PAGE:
The Passage From Mexico

The Passage From Mexico
So it was super El Nino year and we decided to go with our plans with some apprehension of a vigorous passage. The 2700 nm passage started out great, we were sailing with a reefed main and poled drifter for two full days right out of Banderas Bay. Wow, 135 nautical miles each day on the same tack (direction) without touching the sails, we weren’t trying very hard to break speed records and if only the entire passage could’ve been so sweet! The wind was NE, the seas were rolly, a little bumpy with some cross swells but very manageable. It took a couple days to get our sea legs, sleep schedules and full appetite back after having been landlubbers for 5 solid weeks.
By the 4th night out the wind starting clocking around to our stern, coming from the east. Bummer, rolly ride ahead with continued cross swells. The winds would die down at night and we’d listen and watch our sails slap side to side, pitch up, the sails would fill in and then we’d fall off the side of the wave with the sails dumping and then the BANG. Fill, dump, bang, hour after hour into the wee morning hours. Impossible to sleep with the all the noise, the roll from side to side was almost unbearable as we tried to walk in the cabin. Changing course didn’t help as the swells were coming from North and South. During the day the wind would pick up to a fresh breeze of 10 – 12 knots, we’d zoom along at 5.5 – 6.0 kts with seas building to 6 feet. We threw the fish line in and were excited when we caught a small dorado, that was an awesome meal and our only fish for the passage. The first 8 days were full of awesome sail, good food, easy days and some noisy nights.
The rigging was beginning to show signs of chafing. We lost 2 new halyards to chafe, the Monitor steering windvane was showing signs of frayed ropes, the wind vane at the top of the mast was bent from a hitchhiking bird, we both had already taken a couple of spills in the cockpit, nothing serious just a sharp reminder that Neptune likes to play. We were Delorme texting with another PPJ boat that was 4 days behind us. They used a weather router – a professional weatherman that monitors your boat and weather, informs you of upcoming weather systems and provides a “safer” route. Apparently there was a high pressure system near Hawaii that was driving the wind and large waves. Damn, misery loves company, lumps for all! The only saving grace in the midnite hours was watching the stars. Oh my, the southern milky way looked like a cloud on the horizon it was so vivid, the southern cross grew higher and higher in the sky as the North star started dipping lower onto the horizon. There are thousands of vivid stars within the Orion constellation that nearly makes his belt disappear.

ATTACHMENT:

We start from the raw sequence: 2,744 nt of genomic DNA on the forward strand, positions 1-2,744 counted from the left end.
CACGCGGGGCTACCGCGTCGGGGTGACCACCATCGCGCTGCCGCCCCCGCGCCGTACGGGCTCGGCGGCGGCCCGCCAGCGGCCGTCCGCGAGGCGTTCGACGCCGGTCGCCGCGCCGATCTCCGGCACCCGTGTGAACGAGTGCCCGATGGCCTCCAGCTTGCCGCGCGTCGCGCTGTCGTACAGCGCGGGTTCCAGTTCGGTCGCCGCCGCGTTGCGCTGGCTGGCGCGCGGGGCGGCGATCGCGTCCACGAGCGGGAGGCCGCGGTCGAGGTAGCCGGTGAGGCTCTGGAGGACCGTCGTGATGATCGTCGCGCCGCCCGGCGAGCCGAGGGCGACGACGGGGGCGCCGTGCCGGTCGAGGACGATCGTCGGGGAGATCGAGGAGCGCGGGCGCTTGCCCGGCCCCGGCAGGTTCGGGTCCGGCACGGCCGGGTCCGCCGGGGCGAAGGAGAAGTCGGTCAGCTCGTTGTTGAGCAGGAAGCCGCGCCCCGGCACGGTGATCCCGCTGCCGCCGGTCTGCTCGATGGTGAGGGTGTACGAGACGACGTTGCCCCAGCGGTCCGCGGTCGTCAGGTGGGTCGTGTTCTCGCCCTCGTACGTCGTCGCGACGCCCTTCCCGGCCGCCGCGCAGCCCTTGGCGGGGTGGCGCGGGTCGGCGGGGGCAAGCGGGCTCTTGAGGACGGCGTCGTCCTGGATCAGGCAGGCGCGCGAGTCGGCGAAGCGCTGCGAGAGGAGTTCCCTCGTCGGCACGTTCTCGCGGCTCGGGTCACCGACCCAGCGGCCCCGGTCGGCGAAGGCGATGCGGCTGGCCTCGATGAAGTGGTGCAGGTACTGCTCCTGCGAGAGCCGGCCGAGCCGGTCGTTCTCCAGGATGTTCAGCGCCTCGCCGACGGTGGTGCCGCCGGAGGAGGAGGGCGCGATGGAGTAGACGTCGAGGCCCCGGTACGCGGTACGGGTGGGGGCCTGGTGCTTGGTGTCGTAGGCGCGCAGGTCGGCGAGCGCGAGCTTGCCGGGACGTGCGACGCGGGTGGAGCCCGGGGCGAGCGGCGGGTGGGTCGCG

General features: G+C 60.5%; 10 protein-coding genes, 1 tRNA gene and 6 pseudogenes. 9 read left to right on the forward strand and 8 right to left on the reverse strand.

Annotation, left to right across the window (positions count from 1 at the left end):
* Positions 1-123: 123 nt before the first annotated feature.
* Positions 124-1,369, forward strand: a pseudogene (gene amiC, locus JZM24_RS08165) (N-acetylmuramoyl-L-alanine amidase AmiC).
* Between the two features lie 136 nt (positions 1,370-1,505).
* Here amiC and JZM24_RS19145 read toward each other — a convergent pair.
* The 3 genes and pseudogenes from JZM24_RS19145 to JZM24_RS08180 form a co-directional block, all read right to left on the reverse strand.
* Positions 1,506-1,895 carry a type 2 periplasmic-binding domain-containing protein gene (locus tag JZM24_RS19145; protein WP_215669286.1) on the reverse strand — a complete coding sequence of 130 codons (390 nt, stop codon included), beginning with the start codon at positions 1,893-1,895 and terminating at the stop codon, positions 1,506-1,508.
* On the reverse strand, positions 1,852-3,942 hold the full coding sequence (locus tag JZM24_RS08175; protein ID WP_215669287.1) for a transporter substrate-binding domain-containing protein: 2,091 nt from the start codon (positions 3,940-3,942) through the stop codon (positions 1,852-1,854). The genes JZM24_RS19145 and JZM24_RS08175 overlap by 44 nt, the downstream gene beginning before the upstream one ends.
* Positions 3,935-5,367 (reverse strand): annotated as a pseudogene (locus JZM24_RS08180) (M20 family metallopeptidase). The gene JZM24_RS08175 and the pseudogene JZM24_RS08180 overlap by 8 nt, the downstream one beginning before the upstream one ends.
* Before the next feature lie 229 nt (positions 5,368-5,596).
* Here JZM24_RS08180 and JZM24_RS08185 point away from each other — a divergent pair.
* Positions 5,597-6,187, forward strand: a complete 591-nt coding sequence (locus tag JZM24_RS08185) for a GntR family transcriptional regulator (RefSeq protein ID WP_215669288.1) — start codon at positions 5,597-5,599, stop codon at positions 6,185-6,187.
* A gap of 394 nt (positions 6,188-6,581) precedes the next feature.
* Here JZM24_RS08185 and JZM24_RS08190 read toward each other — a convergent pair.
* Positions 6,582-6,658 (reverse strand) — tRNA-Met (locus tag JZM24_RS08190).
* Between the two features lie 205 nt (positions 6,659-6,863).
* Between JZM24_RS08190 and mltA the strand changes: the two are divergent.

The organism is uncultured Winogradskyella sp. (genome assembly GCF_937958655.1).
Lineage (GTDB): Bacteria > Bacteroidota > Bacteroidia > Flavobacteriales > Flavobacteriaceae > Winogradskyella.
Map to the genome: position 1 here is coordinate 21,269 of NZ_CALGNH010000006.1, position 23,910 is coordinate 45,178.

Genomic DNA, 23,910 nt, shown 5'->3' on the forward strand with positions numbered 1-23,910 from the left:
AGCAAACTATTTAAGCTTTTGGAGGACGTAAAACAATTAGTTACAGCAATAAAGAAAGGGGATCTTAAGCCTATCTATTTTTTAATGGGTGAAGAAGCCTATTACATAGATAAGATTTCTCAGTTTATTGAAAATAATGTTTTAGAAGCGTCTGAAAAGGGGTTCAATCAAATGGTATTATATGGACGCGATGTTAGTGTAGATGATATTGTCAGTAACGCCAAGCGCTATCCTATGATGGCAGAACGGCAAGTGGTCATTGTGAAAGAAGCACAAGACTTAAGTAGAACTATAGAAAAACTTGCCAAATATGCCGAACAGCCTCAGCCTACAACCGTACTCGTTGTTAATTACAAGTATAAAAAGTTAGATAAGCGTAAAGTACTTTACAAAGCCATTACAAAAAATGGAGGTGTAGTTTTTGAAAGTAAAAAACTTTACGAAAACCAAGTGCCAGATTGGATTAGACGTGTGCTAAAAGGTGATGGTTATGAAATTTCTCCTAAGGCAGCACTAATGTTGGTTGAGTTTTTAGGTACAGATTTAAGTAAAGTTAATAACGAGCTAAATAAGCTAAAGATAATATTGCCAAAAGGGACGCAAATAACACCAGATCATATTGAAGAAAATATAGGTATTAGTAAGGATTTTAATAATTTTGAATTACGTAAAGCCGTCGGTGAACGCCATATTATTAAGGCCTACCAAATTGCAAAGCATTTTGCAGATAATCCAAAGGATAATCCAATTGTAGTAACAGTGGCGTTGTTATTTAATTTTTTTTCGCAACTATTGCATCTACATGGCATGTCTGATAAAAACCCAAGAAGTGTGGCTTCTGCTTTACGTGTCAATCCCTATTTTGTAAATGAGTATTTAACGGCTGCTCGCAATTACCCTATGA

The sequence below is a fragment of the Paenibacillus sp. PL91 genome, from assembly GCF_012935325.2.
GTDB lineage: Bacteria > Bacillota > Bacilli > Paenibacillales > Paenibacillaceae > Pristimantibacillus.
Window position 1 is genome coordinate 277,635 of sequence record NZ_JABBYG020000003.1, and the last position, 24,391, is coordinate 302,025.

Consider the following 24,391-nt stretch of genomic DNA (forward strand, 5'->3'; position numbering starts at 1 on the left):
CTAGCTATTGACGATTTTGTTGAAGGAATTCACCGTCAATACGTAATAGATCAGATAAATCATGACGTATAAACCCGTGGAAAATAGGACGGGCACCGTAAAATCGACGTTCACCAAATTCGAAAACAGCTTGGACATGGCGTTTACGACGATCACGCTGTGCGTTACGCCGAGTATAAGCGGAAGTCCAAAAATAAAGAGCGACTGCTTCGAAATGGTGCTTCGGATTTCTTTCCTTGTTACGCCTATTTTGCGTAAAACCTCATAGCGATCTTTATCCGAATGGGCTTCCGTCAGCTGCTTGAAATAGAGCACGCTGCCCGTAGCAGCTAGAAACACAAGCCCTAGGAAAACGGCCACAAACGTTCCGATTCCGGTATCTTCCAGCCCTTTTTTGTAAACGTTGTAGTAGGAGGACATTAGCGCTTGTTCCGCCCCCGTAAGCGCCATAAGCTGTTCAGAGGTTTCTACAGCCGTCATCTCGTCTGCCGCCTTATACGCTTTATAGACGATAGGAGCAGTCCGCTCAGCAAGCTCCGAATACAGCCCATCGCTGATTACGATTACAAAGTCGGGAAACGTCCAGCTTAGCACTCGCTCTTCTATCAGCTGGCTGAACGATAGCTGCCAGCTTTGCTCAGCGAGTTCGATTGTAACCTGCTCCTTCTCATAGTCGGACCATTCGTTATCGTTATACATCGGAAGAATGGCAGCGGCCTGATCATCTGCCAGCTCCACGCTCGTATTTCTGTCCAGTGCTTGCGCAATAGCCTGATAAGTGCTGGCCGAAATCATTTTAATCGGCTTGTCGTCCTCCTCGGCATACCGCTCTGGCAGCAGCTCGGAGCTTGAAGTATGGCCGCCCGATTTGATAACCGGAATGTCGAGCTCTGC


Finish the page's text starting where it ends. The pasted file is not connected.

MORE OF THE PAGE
Our best sailing day was on March 19th, we sailed an awesome 145 NM! That was a very memorable sail with 2nd reef in the main and full yankee across 6′ waves. After that our distance made good starting dropping as the waves grew bigger and taller, the period between waves was lessening and we were in troughs. Numerous sail changes and we kept reducing the mainsail, most days we were sailing with 3 reefs in the main and 50% yankee to keep the boat under control. Sometimes we’d be surfing down the waves or rolling off the sides. One night in particular I called John up from sleep as we started sailing over 8.0kts, a little out of my comfort zone at night. We added the staysail with a customized reef that made a huge difference in boat stability. By the beginning of the third week we were below 10 degree north and the squall zone was setting in. A little early according to some of the seasoned sailors. We watched as a big system moved in over the top of us and for 3 solid days we drifted in the rain, rolling from side to side in large swells with no wind. The wind was from behind and with it came rain. There are 2 “L” words that sailors really dislike: Leaks and Lightening. We had both. The main companion way was leaking enough that we were scrambling to stuff towels around the doors and frame. The water was running down the interior right into our electronics and electrical panel. Two portlights with new glass and seals were dripping onto the dinette, we stuffed towels along those. “Damn”, that’s all we could say for 3 days as we started the engine to charge our batteries. The solar panels were useless and we were turning off the electronics and refrigerator to conserve power. By the 2nd very dark night we were tired of sitting in the warm rain and decided to monitor our course during the night from below as we motored and tried to sleep through the nights while taking turns to get up and look around outside. A much needed break from the exhaustion of sleepless rolly nights. But the enclosed cabin was a steam bath of wet clothes and towels, we could hardly breathe.